So now you’ve gone out and foraged some stinging nettles, and you know how to handle them comfortably. How do you cook them? Easiest place to start is making tea. Nettles tea is very healthy and will give you a good opportunity to see what nettles taste like. I thought it might taste kind of “green” but it’s got a sweet note that makes it very pleasant. The color is simply spectacular.
Beyond tea, you can use nettles much as you would use spinach. I like to mix them with other ingredients, because the cooked flavor is sometimes a little bland. Nettles go really well with pasta. Nettles pesto, nettles and cheese in a ravioli filling, or nettles in the pasta itself (like spinach pasta) are all wonderful flavors. Sauteed nettles also work well in frittatas or omelettes, or mixed with mushrooms or other vegetables as a side dish. They mix well with cheeses, such as ricotta, mascarpone, or feta.
Since nettles can only be picked for a short time during the year, it’s fortunate that they also freeze and dry well. They should be blanched first before freezing. To do that, get a big pot of water boiling and fill a large bowl with ice water. Put the raw nettles into the boiling water for about a minute, and then plunge them into the ice water to stop the cooking. When thoroughly chilled, put the nettles into a colander to drain and press them to squeeze out more water. You could wring them out in a towel to really squeeze them dry. Then put them into freezer bags or containers and then into the freezer. Like spinach, nettles shrink down when cooked, so be sure you have plenty.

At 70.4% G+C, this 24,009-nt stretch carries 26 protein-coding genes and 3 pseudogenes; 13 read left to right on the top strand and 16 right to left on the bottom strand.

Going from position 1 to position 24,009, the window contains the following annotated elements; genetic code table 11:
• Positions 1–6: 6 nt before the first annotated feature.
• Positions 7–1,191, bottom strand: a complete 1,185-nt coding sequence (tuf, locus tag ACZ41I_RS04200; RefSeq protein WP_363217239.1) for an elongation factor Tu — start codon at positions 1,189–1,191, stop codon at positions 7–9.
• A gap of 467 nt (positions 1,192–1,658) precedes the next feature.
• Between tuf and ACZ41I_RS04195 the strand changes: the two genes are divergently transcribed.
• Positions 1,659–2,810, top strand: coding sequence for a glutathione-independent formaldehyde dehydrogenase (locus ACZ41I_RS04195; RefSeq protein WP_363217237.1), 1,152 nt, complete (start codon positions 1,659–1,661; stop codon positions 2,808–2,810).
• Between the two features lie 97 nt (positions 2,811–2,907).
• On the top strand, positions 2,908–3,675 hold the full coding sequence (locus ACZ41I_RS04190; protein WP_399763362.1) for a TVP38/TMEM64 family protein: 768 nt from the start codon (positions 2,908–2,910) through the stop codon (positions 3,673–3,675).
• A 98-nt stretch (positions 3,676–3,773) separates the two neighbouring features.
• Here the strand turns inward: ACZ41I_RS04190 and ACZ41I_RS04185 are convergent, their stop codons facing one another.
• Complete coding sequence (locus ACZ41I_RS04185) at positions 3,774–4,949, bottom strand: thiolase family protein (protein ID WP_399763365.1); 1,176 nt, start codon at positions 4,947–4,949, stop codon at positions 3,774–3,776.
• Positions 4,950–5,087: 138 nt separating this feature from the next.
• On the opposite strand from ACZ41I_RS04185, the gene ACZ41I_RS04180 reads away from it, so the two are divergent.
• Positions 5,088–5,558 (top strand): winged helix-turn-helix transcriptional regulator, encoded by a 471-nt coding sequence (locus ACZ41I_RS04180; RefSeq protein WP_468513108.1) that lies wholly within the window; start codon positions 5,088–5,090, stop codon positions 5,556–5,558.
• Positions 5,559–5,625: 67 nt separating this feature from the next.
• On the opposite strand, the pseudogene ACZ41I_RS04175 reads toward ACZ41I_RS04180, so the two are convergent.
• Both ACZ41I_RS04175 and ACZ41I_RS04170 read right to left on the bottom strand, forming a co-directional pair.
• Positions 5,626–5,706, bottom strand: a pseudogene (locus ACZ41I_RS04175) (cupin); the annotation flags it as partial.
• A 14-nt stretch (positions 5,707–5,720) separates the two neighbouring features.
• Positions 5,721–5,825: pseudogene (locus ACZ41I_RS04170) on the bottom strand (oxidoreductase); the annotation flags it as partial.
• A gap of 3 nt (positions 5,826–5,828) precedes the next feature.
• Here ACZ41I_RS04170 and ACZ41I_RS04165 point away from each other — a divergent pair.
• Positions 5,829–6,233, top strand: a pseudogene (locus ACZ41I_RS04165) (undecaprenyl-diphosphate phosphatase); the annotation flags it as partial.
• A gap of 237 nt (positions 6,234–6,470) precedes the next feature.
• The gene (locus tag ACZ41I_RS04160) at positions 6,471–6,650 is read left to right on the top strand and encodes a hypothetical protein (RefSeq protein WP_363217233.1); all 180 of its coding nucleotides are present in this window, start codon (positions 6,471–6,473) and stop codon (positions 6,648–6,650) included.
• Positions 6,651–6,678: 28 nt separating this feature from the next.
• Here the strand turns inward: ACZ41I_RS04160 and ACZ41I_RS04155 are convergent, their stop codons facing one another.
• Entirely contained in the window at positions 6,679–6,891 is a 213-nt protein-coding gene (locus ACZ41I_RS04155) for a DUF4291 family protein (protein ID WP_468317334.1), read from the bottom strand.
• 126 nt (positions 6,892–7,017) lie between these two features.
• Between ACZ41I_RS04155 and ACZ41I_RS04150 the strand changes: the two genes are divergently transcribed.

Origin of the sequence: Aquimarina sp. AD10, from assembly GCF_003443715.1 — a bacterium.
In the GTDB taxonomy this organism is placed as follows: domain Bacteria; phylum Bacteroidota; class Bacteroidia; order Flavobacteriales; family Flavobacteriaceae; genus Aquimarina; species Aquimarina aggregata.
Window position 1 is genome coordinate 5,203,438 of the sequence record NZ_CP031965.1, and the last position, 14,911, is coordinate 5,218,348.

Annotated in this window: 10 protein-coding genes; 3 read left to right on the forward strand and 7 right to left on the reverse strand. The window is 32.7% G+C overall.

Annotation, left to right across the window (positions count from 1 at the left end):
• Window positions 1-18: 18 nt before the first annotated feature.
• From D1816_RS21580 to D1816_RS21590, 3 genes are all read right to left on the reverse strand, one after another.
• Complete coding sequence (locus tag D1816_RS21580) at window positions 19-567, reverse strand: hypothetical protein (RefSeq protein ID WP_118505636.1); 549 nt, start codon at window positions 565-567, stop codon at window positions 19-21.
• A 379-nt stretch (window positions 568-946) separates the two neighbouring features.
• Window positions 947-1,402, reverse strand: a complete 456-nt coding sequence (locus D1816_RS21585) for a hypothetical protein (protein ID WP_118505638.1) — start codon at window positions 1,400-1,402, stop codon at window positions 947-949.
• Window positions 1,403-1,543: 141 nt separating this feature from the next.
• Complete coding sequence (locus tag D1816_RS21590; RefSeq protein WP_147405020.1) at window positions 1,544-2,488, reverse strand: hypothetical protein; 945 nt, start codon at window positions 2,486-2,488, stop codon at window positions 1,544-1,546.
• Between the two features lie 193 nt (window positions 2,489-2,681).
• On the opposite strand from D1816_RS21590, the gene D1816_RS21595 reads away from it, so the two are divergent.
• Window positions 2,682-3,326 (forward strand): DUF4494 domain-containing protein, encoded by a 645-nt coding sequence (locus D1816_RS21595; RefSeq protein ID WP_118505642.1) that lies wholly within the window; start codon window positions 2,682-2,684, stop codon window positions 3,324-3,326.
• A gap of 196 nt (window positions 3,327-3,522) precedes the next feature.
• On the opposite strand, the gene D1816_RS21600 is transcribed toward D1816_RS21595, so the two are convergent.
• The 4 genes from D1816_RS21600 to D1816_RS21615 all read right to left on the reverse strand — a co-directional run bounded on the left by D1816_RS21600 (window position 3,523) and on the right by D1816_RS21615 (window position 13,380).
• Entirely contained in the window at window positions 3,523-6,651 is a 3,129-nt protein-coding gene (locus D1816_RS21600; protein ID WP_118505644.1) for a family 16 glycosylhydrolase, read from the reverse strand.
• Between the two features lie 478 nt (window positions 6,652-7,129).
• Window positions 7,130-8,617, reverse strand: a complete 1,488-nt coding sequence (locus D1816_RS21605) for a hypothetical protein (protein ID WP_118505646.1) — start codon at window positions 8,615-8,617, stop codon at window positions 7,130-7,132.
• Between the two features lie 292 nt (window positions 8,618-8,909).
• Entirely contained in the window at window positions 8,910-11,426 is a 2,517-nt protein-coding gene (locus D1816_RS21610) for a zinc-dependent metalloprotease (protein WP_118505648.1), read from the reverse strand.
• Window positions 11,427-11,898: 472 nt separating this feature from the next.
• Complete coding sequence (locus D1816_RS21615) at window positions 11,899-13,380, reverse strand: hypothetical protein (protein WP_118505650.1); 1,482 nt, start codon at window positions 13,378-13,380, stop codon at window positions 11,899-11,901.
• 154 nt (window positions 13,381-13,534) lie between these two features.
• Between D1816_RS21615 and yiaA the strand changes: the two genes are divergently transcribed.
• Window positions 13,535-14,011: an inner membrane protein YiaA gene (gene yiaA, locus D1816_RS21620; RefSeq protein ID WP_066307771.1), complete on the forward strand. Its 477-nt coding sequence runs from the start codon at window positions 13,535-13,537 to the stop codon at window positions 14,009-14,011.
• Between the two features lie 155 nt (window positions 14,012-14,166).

To dry nettles, either use a dehydrator, or put clean raw leaves onto cookie sheets in an oven with the heat set to the lowest setting (usually “warm”), about 140-150 degrees F. Two to three hours should be long enough. The drying removes nearly all the sting, but I put them into a bag to crush the dried leaves. I’ll always use the dried nettles in tea or cooked dishes, so any remaining sting will be neutralized completely.
There’s something very satisfying about bringing home some fresh leaves, and enjoying their health benefits and delicious flavor for months.
- 1 cup water
- 2 Tbsp fresh or 1 Tbsp dry stinging nettles leaves (Sumas River Farm, Sumas)
- ½ tsp honey (optional)
- Bring water to a full rolling boil.
- Put nettles into a cup and pour the boiling water over them. Use a spoon, if necessary, to hold the nettles under the water.
- Let the tea steep for at least 10 full minutes to be certain the sting will be neutralized. Add honey, if desired.
Serve hot or cold. Add a little mint to the tea if you don’t like the flavor of nettles alone.
Bellingham Farmers Market, Railroad at Chestnut, Bellingham